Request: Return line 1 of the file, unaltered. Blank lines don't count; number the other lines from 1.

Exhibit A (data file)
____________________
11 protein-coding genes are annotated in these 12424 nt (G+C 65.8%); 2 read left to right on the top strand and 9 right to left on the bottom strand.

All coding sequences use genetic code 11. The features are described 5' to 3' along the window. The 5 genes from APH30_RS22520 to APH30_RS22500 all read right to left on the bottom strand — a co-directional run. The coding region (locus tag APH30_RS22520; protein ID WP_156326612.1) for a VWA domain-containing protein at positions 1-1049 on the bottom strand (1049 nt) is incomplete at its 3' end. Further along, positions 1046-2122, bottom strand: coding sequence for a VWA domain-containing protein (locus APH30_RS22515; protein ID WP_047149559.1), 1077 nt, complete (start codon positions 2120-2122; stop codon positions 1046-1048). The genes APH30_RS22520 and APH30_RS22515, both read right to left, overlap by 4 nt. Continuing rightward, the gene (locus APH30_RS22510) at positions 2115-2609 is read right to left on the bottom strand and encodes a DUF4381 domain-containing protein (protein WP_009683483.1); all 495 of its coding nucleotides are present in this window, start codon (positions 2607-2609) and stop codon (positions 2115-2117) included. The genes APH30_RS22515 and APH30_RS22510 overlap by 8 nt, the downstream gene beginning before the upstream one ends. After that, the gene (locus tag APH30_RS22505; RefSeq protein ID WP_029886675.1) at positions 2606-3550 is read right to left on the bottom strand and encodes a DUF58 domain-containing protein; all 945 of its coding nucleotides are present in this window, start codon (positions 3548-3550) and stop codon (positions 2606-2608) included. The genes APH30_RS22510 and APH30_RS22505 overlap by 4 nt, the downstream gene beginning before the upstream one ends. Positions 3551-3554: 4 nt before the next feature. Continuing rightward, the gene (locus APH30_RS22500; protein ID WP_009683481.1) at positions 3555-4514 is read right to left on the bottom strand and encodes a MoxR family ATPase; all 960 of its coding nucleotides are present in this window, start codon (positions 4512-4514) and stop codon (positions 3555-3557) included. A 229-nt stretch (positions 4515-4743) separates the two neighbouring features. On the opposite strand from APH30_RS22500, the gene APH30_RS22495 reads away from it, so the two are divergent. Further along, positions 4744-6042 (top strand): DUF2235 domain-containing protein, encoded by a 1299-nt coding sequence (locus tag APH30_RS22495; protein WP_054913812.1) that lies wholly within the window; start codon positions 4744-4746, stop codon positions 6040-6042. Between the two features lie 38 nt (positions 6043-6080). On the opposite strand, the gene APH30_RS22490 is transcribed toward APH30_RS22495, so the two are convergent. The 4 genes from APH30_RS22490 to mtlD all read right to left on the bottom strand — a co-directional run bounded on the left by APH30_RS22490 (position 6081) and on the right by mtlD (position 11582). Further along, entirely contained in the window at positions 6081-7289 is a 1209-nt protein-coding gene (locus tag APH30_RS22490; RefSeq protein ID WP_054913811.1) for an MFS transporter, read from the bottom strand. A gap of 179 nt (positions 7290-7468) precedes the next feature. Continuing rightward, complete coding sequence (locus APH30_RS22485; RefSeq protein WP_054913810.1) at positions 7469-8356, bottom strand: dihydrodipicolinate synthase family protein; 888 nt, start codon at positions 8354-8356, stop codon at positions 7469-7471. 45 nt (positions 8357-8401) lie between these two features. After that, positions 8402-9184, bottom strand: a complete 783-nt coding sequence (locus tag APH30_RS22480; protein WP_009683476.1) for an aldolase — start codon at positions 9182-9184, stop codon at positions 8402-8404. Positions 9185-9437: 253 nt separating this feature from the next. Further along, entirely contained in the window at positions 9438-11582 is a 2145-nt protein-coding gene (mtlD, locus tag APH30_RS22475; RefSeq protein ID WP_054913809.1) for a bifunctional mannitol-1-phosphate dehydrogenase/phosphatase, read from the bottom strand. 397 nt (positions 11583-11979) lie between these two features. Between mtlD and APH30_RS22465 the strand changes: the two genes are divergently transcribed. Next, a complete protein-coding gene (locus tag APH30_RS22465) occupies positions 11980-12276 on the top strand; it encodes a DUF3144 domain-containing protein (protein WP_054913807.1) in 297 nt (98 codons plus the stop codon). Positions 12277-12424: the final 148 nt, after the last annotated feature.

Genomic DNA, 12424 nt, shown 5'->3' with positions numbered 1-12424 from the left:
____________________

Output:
11 protein-coding genes are annotated in these 12424 nt (G+C 65.8%); 2 read left to right on the top strand and 9 right to left on the bottom strand.